Theatre Severn Audience Bowled Over!

Buddy Holly And The Cricketers

Theatre Severn

27 October 2015

 

Although the bulk of tonight’s audience may have been Buddy Holly fans from the first time round  it was refreshing to see quite a few younger people lapping up the tunes just as much as their parents and grandparents were. A clear indication that the Rock and Roll being played still holds the ability to lift the spirits and make you feel happy. It always has and thanks to bands like Buddy Holly and The Cricketers, it always will.

This was a good show. The musicianship was superb . The Cricketers, all talents in their own rights comprised Rhythm Guitars, Buddy’s Lead, Bass and Double bass, Keys, Sax and Drums; and they could play so well.

It was a tragic accident that took Buddy Holly away from us in 1959. It was a snowy night and Buddy was planning on travelling with the band to the next town. He was tired and the band had been squabbling as the strains of touring and Buddy’s  ego were both irking the boys considerably. When the Big Bopper offered Buddy a seat on the plane, he jumped at it. The rest is Rock and Roll history.

What might not be known or particularly considered is that he was merely 21 when he died. At  21 he had already enough material that 55 years later would fill a two hour show. Makes one wonder how much more he may have brought to the world of music; had that plane not left that snowy town bound for Lubbock, Texas.

The influence of this band on the world of music is immeasurable because not only were they making the entire idea of teen culture a real and important part of life; they were also constantly standing up against the old order. They were the original ragers at the machine. So innocuous now, but that will never negate the importance of Buddy Holly’s work and influence. This was a vital  change for youngsters as the shadow cast over the world by the Second World War was clearly still in view,  as just ten years later Rock and Roll was telling people everywhere that things were changing.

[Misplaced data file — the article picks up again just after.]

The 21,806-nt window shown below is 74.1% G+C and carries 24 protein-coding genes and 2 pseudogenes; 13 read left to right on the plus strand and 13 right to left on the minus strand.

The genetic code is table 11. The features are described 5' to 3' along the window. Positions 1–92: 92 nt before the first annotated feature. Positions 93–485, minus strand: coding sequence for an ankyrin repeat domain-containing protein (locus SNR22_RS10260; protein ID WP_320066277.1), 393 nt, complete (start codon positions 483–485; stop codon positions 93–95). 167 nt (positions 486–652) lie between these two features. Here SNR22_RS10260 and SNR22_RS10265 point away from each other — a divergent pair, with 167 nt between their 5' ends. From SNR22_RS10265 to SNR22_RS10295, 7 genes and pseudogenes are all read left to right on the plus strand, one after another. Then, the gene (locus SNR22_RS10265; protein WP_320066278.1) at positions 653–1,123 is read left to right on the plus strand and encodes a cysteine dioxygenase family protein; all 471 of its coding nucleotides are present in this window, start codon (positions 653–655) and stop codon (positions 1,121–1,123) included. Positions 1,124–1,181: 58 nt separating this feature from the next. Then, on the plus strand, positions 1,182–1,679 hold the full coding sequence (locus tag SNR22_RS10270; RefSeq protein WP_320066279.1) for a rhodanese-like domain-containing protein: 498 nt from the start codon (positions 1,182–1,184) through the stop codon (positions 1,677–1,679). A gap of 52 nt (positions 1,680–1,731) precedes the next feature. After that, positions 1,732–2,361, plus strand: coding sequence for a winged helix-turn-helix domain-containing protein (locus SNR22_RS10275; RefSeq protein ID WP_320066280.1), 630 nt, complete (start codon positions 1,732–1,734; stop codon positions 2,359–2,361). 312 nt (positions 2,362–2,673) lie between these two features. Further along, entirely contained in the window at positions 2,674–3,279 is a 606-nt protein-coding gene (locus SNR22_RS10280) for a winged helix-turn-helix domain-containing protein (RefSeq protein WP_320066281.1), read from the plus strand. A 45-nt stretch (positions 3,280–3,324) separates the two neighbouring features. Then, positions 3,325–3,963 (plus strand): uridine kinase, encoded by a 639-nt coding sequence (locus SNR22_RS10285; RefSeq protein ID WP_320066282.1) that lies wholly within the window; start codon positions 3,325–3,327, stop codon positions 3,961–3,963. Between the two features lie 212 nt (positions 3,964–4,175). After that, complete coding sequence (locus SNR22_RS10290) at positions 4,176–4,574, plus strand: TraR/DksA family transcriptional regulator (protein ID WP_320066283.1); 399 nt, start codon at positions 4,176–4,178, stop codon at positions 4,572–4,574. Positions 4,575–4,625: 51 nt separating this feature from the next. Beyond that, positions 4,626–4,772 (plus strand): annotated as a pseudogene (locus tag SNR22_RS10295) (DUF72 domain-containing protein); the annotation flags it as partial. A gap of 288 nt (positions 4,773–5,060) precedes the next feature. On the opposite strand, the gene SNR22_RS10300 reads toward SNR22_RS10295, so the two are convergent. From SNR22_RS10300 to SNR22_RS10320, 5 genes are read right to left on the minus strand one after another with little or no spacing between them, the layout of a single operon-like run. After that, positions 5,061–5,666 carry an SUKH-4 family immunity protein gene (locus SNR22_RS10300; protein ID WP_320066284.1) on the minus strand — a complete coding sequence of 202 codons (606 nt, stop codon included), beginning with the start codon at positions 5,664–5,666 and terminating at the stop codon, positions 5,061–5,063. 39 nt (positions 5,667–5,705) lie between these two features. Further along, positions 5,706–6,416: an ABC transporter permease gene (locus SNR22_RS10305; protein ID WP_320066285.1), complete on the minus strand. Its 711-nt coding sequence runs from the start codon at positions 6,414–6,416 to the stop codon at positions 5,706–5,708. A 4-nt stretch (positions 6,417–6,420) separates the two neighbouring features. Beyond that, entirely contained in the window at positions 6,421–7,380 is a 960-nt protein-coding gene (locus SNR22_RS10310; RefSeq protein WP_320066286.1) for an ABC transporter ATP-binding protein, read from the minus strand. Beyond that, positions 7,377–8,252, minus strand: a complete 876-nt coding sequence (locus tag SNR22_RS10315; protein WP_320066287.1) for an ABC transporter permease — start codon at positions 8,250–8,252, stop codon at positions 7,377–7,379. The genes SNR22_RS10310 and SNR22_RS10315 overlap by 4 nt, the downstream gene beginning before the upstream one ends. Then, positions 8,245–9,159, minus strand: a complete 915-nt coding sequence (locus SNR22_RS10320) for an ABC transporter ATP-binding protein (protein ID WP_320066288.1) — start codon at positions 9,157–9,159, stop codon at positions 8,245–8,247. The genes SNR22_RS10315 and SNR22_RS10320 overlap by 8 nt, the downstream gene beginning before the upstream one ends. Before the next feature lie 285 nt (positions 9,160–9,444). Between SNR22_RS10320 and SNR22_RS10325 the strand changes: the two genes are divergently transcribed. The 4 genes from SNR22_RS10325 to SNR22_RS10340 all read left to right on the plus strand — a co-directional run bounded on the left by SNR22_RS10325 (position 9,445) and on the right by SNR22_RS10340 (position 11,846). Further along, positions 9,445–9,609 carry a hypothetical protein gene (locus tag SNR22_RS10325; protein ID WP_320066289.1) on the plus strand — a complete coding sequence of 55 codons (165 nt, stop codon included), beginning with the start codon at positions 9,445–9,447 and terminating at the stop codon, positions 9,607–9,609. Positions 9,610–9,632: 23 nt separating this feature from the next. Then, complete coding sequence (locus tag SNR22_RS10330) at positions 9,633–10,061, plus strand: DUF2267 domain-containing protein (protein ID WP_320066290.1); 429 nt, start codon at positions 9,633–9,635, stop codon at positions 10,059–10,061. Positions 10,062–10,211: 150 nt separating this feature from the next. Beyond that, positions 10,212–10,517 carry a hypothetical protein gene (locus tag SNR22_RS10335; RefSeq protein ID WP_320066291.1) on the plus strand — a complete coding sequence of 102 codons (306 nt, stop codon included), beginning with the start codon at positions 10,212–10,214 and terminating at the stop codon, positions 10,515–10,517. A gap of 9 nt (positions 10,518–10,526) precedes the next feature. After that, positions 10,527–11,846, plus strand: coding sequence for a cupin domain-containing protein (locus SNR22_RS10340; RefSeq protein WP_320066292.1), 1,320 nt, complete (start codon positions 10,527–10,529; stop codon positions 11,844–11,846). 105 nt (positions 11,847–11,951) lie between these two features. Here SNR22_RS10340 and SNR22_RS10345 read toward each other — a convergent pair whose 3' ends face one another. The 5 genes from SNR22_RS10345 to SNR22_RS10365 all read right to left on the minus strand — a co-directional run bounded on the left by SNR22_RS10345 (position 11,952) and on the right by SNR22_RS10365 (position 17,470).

There was no doubting that early role as there was no doubting that these guys could really entertain. The audience loved them. Amongst whoops , claps and cheers the guys ran seamlessly into hit after hit.

Not just restricting themselves to the music of Holly the band presented hits by Richie Valens, The Beatles, The Everly’s and so on. All the hits sounding as fresh and as important now as they ever did then.

On a technical note , due to the line being positioned as it was, the bassist stood on extreme stage left. Maybe another spotlight would have given Andy Ingham, a seriously great bassist , a little more room to move around and still be seen properly. There was a slight sound issue too as the first couple lines of several songs were lost  owing to levels. The vocal would then come through as the respective knobs were twiddled.

However technical issues notwithstanding, this was a show presented by a highly talented and enjoyably skilful band. They were tight and well-rehearsed ensemble. Their humour creaked a little as it was extremely corny but the boys were pitching their act at a multi aged audience and remained mindful of that.

Their fifteen minute encore whilst long, was earned and one is of the mind that if the audience had wished it they would have been happy to play all night.  As countless Rock and Roll bands have already predicted Rock and Roll will never die. Maybe there is more truth in this than any of us ever imagined.

This is a three star review.

Owen J. Lewis

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Owen Lewis Owen Lewis

Owen Lewis was born fifty something years ago in the land of the black puddings. For the geographically challenged that is in Lancashire. Moving to Shropshire From 1970 Owen was brought up in Church Stretton. His first real job was in radio. After starting on BBC Radio Shropshire he became known on Marcher Sound, broadcasting throughout the North West for several years. After a university degree course in Theatre, Owen became an actor and went on to play "Pirate Bill" in The Alton Towers Hotel. He also made several television appearances. Returning to university he took his PGCE enabling him to teach. That saw him on the Essex coast as a drama teacher and latterly as a Creative Educational Liaison Officer making films and creating new teaching methods to employ on children in need of more help in their fundamental learning skills. Published playwright Owen ultimately wants a house boat in Amsterdam to focus on his work as Playwright and Poet.

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